The G20 summit and Greece
Greece is by no means a member of the group of the 20 most powerful economies in the world and has no place at the table at the Osaka summit meeting on Friday and Saturday.
The issues that will be discussed, however, are of critical importance to our country. Among these are the consequences on global trade caused by the tension between the United States and China, as well as between the United States and the European Union. Also, the possibility of conflict between the United States and Iran, and the course of US-Turkish relations, will have a direct impact on Greece. Anything that reduces global trade, or destabilizes our region, will come at a heavy cost for our country.
Even under stable conditions and with low energy prices, economic recovery is very difficult.
US President Donald Trump’s statements before the summit do not augur well for a compromise with Chinese President Xi Jinping when the two leaders meet on Saturday to discuss China’s proposal for a suspension of the trade dispute.
The World Trade Organization sees growth in global trade increasing by 2.6 percent in 2019, from 3 percent last year. It hopes for a rebound to 3 percent next year if things do not worsen. But if the United States imposes tariffs on all Chinese products, growth will slow down further.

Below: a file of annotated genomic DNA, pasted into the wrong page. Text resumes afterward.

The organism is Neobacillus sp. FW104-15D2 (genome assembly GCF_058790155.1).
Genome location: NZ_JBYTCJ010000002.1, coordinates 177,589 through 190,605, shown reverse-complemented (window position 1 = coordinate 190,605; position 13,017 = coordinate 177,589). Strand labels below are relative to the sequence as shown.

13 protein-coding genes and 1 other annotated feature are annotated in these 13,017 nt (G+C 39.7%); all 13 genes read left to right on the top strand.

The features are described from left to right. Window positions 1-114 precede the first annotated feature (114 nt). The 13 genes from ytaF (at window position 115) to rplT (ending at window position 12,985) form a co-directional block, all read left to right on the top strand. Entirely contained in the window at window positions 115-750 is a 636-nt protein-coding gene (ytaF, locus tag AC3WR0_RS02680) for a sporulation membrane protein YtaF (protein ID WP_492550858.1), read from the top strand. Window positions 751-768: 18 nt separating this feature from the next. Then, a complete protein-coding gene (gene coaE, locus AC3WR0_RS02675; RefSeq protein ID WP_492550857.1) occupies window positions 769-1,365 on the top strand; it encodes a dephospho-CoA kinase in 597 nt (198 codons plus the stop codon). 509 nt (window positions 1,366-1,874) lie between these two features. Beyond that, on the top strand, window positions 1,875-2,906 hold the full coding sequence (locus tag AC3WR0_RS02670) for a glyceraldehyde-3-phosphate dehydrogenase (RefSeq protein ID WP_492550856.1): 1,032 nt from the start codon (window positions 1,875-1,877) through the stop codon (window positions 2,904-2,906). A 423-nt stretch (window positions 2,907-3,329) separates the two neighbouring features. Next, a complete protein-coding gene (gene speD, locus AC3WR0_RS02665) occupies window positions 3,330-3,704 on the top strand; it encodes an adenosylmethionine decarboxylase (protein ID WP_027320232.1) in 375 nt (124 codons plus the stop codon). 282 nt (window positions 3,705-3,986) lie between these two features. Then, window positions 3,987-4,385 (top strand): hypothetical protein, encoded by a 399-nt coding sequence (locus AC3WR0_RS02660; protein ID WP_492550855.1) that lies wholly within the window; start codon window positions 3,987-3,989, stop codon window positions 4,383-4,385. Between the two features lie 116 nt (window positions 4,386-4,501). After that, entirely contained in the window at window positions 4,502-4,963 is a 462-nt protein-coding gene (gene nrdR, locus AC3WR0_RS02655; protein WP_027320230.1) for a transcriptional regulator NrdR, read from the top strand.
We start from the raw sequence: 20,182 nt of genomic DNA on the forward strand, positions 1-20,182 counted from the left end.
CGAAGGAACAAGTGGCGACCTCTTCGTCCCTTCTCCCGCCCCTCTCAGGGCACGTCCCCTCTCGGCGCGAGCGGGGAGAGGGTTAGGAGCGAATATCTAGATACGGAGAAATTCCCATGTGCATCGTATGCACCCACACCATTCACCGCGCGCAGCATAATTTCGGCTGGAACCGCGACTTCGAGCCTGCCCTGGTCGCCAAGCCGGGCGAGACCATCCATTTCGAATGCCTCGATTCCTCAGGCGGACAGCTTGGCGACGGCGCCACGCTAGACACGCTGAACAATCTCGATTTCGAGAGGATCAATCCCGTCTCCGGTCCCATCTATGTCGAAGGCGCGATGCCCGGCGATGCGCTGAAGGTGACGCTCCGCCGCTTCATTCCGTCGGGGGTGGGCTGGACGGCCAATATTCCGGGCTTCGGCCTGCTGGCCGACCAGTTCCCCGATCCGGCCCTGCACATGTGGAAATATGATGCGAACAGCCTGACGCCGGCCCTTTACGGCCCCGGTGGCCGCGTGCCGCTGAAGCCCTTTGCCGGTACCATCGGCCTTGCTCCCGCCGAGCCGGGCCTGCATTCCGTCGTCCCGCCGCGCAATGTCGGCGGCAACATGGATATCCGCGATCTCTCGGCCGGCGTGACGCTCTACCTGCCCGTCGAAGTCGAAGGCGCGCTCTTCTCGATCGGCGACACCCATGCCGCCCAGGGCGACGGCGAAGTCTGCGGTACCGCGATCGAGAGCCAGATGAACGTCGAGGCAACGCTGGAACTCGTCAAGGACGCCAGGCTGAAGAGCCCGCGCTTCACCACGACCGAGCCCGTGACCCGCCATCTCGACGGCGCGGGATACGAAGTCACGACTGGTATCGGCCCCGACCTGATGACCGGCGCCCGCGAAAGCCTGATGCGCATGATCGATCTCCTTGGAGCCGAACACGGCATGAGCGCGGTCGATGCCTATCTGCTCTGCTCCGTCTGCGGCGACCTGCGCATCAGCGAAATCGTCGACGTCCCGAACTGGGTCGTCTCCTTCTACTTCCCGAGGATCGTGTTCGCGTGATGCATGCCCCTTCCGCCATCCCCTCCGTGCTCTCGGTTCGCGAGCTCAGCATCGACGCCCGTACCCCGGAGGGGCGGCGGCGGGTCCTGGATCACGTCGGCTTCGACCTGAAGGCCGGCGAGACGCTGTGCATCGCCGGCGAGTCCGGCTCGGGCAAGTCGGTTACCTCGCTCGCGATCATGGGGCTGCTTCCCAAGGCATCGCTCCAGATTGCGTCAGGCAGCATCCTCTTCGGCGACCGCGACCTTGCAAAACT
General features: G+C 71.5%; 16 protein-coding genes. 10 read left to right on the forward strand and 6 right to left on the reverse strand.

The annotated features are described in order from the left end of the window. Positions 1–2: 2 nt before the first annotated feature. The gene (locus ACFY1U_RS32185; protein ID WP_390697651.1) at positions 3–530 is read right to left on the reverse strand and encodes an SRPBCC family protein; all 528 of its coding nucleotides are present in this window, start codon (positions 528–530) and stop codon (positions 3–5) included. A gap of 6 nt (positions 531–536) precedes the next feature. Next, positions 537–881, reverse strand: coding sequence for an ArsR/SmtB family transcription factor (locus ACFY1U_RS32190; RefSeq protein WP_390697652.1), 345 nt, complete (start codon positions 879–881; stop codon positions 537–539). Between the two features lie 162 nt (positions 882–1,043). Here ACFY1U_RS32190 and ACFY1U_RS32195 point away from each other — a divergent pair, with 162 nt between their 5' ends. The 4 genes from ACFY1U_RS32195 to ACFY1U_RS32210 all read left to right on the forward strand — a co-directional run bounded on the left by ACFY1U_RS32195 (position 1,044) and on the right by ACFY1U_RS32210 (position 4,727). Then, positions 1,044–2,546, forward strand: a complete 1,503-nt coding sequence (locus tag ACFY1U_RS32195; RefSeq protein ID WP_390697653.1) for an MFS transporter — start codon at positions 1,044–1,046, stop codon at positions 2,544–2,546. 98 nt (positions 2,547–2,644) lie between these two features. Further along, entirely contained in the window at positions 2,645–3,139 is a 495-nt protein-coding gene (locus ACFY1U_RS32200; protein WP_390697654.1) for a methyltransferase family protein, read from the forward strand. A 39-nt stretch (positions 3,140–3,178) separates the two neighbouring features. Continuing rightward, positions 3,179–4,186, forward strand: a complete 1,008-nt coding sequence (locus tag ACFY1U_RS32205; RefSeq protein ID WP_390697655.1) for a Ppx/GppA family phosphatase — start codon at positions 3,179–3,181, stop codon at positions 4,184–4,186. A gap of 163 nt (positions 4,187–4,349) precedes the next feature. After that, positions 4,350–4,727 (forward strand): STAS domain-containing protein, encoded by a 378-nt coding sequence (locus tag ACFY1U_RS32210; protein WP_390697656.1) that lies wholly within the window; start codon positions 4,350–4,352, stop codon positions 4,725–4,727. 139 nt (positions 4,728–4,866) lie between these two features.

With regard to Russia, Trump has a good relationship with Vladimir Putin but they have a serious and pressing difference to discuss: Just as tension between Washington and Tehran is reaching dangerous levels, Russia is squarely behind Iran.
This situation will also affect the meeting between Trump and Turkish President Recep Tayyip Erdogan: Washington is angered by Ankara’s insistence on purchasing Russia’s S-400 missile systems – and by Turkey’s siding with Russia, Iran and Qatar in regional disputes, whereas the United States backs Israel and Saudi Arabia.
The tension between the United States and Turkey encourages stronger ties between Washington and Athens, but if conditions in the region deteriorate Greece could lose more than it may gain – through a drop in tourism, through lost investments, higher fuel costs, and so on.
Also, whether it conforms to Washington’s demands or not, Ankara will remain unpredictable with regard to Greece and Cyprus.
Good relations with the United States and Israel, along with membership of the European Union, are important but they are not enough.
Greece is not in a position to affect international developments and must take every measure to be prepared for whatever may come. Now more than ever.